As I look back across the past decade, I find so many different ways to measure it; progressing from teenage breakdowns to the difficulties of adulthood, beginning my true battle with anxiety, surviving moves out of my childhood home and to three different ones while facing familial breakdown, my first boyfriend and breakup, and falling in love with and marrying the man of my dreams.
But as the days move on into the flow of 2020, I find myself measuring the years not by the experiences so much as by the stories I told.
November 2010. I'm 17 years old, and my best friend (and unbeknownst to me, future SIL) convinces me to do something called "NaNoWriMo". Bored and blocked - and not taking writing very seriously at the time - I decide, why not? What emerges from "why not" is a steampunk novel called Free Skies, a broken, absurd little book about childhood friends, big dreams, and betrayal. That book will (thankfully) never see the light of day.
But the important thing was what awakened at that time: my love for the breakneck craziness of NaNoWriMo sparked within me a newfound seriousness about writing.
Like...hey. I want to write seriously.
And it turns out, I can.
2011. My world falls apart. I experience my first broken heart, have my first panic attack, my dad loses his job, we leave the house I spent most of my childhood in and move an hour south to where I have just two friends - leaving behind the life I loved and knew. But through it all there is one beacon, one place I retreat to because for the first time in God knows how long, I've found a distraction that sets my soul on fire. Something that starts to narrow my focus on the kind of stories I love, that I want to tell.
This something is called Supernatural. I'm watching this show constantly and oh boy am I writing some serious fanfiction for it (yes, it's still out there, and no, I won't say where! ;D). I begin to see stories as not just fun, but an escape. An escape from life that's starting to look a lot grimmer.
2012. A year that I will remember for the rest of my life.
I fall out of love with Supernatural and take a brief spin through the land of superheroes thanks to Smallville, but I can feel that something is missing. I bang out two contemporary novels that fall flat, then try my hand at writing a superhero book that fails miserably. Halfway through NaNoWriMo and giving up on Hybrid Heroes, I'm at my best friend's house for Thanksgiving and I have this crazy dream about kissing my crush - my future husband - and I think, "Wow, good thing he can't see what I'm dreaming!"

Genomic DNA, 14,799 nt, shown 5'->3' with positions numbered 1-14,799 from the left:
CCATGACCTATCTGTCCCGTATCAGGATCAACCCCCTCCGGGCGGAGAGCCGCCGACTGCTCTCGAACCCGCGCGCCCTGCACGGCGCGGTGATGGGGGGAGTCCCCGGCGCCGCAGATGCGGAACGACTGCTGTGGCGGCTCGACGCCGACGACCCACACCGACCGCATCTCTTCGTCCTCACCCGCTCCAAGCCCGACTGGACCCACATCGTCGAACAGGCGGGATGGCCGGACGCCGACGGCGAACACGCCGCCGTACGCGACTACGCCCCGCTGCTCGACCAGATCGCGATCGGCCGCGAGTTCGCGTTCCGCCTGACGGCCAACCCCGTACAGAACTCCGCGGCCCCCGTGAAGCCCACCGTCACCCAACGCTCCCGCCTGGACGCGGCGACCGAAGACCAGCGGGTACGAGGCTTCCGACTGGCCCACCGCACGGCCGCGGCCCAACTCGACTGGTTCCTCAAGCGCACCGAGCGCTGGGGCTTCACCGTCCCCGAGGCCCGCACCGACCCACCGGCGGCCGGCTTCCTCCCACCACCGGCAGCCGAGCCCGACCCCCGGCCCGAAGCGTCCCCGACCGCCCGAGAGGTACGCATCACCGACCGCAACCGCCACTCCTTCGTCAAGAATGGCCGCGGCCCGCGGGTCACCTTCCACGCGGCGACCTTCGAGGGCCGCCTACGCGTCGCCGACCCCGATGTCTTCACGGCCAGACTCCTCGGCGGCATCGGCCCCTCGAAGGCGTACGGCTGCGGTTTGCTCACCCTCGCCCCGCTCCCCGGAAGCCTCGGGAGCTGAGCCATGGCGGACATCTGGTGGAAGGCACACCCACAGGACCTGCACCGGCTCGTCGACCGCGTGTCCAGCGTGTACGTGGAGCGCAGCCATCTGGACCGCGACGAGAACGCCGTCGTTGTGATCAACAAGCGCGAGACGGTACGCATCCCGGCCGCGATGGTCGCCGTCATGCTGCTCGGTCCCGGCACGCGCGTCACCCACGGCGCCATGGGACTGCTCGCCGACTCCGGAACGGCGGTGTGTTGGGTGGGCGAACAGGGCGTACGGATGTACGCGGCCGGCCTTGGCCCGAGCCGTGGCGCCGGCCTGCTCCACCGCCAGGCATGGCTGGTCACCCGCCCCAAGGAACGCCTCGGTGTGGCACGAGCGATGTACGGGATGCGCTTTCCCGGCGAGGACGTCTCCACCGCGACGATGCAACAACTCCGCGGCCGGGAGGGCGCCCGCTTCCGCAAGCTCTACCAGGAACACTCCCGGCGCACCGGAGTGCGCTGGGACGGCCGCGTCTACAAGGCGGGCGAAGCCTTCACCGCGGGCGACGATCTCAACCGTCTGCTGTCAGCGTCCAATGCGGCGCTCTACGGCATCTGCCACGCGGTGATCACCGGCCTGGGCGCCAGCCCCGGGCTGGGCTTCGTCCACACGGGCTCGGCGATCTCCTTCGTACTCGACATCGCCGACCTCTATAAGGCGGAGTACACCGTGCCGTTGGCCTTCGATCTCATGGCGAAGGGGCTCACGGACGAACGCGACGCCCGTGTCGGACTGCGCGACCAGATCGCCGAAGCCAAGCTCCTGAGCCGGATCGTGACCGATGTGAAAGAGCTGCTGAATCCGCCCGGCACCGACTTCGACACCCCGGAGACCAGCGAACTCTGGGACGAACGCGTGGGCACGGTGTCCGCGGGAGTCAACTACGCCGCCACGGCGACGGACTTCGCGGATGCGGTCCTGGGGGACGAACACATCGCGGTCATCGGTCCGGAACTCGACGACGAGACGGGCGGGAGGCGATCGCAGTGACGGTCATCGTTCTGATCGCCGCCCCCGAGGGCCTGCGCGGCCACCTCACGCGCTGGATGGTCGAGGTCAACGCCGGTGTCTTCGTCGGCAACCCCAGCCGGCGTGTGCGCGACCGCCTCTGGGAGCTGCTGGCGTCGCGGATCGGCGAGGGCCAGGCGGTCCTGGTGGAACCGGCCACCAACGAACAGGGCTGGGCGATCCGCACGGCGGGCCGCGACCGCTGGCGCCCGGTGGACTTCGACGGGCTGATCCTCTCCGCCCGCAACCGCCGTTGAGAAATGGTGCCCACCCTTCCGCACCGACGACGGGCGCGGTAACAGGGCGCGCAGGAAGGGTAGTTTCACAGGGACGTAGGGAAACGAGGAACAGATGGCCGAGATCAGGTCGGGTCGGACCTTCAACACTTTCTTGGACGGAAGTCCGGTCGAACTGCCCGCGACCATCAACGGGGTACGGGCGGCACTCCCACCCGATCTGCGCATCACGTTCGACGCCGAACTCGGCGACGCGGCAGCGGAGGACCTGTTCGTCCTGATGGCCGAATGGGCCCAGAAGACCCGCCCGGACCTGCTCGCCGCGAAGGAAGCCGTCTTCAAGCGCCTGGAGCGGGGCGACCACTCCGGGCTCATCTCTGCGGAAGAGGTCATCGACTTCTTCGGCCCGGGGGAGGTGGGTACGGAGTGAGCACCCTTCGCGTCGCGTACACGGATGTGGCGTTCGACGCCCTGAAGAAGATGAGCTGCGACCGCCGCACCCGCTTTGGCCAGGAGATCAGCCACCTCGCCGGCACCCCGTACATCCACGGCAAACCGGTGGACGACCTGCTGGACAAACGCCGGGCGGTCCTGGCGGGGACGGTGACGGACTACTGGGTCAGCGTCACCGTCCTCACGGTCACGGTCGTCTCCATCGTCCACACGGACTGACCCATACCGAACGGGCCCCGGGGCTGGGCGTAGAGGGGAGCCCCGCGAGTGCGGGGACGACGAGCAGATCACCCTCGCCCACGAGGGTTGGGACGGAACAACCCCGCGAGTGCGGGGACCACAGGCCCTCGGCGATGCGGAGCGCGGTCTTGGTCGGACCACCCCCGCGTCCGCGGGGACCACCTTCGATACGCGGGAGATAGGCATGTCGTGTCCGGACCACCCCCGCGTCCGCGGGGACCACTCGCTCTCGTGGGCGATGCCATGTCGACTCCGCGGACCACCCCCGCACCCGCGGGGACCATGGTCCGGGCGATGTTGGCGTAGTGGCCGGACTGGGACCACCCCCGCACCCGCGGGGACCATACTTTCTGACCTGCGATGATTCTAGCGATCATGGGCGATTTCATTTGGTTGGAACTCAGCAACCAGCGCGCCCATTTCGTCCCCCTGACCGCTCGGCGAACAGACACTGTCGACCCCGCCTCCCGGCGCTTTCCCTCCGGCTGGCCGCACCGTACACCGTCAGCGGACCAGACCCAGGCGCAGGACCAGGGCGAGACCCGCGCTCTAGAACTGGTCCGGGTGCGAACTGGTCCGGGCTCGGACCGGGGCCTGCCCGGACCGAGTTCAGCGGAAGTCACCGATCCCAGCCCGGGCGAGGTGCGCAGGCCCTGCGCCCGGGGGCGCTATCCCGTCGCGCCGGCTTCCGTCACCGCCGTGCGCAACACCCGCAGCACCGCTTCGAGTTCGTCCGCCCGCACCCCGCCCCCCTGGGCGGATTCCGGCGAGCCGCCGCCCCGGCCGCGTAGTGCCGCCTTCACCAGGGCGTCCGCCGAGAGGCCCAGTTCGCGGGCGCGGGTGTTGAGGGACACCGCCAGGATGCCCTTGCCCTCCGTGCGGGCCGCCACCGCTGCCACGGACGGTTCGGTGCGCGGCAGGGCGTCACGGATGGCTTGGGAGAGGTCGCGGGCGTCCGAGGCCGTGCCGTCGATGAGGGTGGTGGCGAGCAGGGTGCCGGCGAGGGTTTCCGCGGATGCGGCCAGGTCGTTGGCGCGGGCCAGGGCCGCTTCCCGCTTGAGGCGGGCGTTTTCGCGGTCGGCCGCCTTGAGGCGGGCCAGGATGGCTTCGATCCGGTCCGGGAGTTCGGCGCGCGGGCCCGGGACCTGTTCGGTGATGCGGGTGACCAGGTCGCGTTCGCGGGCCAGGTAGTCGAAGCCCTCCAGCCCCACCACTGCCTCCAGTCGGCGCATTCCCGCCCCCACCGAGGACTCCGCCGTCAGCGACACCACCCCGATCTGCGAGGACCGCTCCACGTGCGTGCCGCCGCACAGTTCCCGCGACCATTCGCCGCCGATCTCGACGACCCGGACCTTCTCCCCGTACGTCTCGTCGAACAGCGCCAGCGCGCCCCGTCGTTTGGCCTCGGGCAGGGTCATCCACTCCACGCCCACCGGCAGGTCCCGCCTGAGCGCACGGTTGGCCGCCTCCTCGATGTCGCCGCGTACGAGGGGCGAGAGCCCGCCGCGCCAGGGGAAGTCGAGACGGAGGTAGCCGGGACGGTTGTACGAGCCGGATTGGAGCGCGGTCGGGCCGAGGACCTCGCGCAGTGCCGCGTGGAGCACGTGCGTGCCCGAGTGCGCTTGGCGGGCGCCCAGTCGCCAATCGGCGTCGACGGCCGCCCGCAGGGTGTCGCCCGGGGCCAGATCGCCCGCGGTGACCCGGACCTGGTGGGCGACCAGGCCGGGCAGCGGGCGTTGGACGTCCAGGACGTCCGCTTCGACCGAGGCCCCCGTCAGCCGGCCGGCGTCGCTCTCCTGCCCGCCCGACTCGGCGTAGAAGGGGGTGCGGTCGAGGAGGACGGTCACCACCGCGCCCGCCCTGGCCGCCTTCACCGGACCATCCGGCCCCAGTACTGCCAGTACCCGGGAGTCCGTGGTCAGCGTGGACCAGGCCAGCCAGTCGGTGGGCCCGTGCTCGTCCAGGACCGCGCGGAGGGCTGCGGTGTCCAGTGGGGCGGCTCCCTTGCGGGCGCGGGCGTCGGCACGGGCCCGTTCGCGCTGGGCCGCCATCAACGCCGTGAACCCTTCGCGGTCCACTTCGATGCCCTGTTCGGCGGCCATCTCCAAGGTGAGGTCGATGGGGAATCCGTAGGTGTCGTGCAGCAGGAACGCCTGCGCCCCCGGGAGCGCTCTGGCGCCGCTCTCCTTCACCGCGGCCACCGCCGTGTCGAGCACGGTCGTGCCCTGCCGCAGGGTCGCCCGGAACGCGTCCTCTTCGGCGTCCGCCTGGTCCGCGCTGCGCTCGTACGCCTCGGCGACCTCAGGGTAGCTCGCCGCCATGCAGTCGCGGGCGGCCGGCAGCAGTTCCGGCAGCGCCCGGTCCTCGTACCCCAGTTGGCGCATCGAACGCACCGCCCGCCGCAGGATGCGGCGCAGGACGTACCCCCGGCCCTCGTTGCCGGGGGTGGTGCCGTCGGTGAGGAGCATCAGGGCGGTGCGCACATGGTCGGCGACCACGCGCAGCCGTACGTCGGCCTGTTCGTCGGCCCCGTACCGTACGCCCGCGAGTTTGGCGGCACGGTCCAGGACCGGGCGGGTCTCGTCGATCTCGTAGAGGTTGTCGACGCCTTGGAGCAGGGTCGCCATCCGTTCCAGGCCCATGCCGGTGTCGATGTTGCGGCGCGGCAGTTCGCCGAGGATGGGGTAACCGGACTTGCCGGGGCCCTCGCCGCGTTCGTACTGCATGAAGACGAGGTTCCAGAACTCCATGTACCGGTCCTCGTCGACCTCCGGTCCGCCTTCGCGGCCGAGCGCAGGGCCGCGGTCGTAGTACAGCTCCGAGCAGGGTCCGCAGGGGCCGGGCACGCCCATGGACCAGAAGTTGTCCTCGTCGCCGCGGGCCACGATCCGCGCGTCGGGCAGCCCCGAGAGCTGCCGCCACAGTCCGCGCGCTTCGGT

The next day, with the combination of coffee, the inspiration of Jack Frost ala Rise of the Guardians, a challenge from my friend and the memory of a dream, I write the first words of a new, utterly unplanned novel: "It began when he broke the glass."
This, my friends. This is the book that changes everything.
Everywhere I have been and everything I've become as a writer in the last eight years is because of this book. It reawakened in me a love of fantasy that had been somewhat buried over the years while I chased whatever genre my current interests happened to be set in. It taught me that I can worldbuild, and do it well. There was something about that group of broken boys - the Fellows, as my brother and I affectionately refer to them still, led by the dubiously heroic Jax Carsen - that enthralled me like no other cast had before. I cried, genuinely cried, at their hardships, built an enormous playlist for their book, and thought about that book constantly.
Dream Reaper was more than a book to me, really...it felt like coming home.
What I didn't realize until deeper reflection was that it wasn't exactly home - but it was leading me there.
Dream Reaper, you see, was the first of a duology that became a trilogy; and from that trilogy spawned another trilogy, written in 2015, called Heroes of Almeyda. And in that sequel trilogy was born - literally! - a bright-eyed, sword-wielding princess determined to change the stars.
Her name was Cistine.
When I reflect over the past decade, especially since 2012, I see through the stories I told the clear stepping stones to where I stand now. I had to write Dream Reaper so I could write Heroes of Almeyda so I could introduce Cistine; so that I could then try, and fail, to write her story many times over the ensuing years, until finally I got it right with a silver-haired outlaw named Thorne walking onto the scene in 2017, the year I finally realized Cistine's story was not actually part of the Fellows' at all. But had I not sat in that coffee shop in 2012 and written about Jax Carsen and his fellowship in a book that may never be in readers' hands, I would not have paved a road to a world where Cistine existed. A world where I chose my own fate for my characters and set out to share them with the world through publishing.
A world I now get to share with all of you. All because Jax Carsen broke the glass.
How do you measure the years when you look backward and see that every story you told, every character you met, was all leading to the book of your heart? How can there be anything but gratitude when you realize how intricately woven your past is, and anything but excitement when you realize your future is the same?
Eight years from now, when STARCHASER is all published and other stories have been written, what will I see when I look back? When I gaze ahead? What new tales will my experiences lead me to tell?
Friends, I don't know yet, but I am dying to find out. Because in the moment, we never really know if the intriguing, annoying, complex, infuriating, beloved book we're working on is one of those special ones. The ones that shape us. The ones that guide our future. The ones that will define us for the rest of our lives.
So for the past decade, for 2020, for all the years to come - here's to the stories that shape us.
May we never stop telling them.